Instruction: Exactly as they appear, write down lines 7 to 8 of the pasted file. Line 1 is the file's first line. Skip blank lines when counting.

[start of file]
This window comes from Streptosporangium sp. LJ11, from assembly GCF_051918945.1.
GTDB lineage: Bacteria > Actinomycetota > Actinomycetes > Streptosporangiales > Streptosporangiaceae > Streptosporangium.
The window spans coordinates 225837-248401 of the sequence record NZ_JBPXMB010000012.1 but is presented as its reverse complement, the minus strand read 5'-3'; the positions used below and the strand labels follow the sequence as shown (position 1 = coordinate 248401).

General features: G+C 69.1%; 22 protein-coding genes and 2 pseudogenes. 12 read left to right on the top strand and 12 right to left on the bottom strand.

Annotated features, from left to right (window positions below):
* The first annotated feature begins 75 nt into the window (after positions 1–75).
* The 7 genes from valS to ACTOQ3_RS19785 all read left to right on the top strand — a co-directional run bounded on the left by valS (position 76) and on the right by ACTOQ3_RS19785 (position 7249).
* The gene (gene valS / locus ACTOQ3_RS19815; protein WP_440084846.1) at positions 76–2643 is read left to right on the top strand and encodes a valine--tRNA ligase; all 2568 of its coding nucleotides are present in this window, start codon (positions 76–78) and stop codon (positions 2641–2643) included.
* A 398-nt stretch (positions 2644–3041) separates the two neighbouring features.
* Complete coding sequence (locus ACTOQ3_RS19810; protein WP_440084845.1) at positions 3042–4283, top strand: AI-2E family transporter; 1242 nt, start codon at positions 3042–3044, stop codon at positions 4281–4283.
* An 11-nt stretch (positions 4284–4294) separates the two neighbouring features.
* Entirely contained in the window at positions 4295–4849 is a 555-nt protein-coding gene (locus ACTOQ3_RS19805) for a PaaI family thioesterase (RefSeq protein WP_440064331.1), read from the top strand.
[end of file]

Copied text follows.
* The 7 genes from valS to ACTOQ3_RS19785 all read left to right on the top strand — a co-directional run bounded on the left by valS (position 76) and on the right by ACTOQ3_RS19785 (position 7249).
* The gene (gene valS / locus ACTOQ3_RS19815; protein WP_440084846.1) at positions 76–2643 is read left to right on the top strand and encodes a valine--tRNA ligase; all 2568 of its coding nucleotides are present in this window, start codon (positions 76–78) and stop codon (positions 2641–2643) included.